On the heels of the San Francisco County Board of Supervisors regulating the manner in which the fast-food giant serves Happy Meals in its county, a new attack has been launched by a group claiming that the tiny toys served up with the meals amounts to deceptive advertising.
The lawsuit from the group, the Oakbrook, Illinois-based Center for Science in Public Interest filed the lawsuit in the sympathetic venue of San Francisco County’s Superior Court. The complaint alleges unfair competition and false advertising.
According to the complaint, “McDonald’s exploits very young California children and harms their health by advertising unhealthy Happy Meals with toys directly to them.” Additionally, “children 8 years old and younger do not have the cognitive skills and the developmental maturity to understand the persuasive intent of marketing and advertising.”
CSPI director Stephen Gardner said that his organization approached McDonalds several times out of court to change the Happy Meals, but that the company had “stonewalled them.” “We’re not trying to force McDonald’s to sell apples and sprouts,” Gardner said. “We’re just trying to stop McDonalds from marketing to 3-year-olds.”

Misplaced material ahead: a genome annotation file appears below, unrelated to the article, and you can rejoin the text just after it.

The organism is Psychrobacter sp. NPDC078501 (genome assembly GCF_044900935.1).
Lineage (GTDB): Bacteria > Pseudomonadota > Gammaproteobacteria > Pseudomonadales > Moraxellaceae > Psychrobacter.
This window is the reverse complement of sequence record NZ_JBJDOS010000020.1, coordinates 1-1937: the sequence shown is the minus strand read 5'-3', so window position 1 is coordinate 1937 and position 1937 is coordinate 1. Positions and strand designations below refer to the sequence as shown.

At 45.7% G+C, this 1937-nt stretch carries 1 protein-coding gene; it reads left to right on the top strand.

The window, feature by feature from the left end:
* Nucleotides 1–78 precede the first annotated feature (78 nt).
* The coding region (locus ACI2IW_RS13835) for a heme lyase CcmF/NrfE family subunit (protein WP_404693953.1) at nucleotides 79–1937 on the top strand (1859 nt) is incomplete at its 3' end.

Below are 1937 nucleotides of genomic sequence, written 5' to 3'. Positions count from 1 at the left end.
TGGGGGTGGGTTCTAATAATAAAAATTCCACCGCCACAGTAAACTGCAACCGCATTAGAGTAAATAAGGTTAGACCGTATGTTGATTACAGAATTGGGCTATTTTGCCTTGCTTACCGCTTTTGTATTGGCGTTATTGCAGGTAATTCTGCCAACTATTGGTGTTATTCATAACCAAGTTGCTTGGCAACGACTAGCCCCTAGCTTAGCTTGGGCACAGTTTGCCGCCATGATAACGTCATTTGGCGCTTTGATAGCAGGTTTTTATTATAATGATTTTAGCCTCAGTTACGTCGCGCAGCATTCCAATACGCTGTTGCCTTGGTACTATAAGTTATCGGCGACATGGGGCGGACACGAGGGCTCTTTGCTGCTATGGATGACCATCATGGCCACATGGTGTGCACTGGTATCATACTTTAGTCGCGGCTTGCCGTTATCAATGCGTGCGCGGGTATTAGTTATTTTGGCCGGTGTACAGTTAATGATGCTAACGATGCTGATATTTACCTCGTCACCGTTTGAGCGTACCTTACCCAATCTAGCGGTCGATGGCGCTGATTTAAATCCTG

The plaintiff in the lawsuit Monet Parham, a Sacramento mother of two, claimed she was bringing the lawsuit because of repeated requests by her two daughters, 6 and 2, for trips to McDonald’s to get the Happy Meals.
“I don’t think it’s OK to entice children with Happy Meals with the promise of a toy,” she said, adding that she tries to hold her daughters, 6 and 2, to monthly visits. However, she said the requests increased this summer, thanks to the popularity of “Shrek Forever After” and the idea of collecting all of the toys, which would require weekly visits.
“Needless to say, my answer was ‘no,’ ” she said. “And as usual, pouting ensued and a little bit of a disagreement between us. This doesn’t stop with one request. It’s truly a litany of requests.”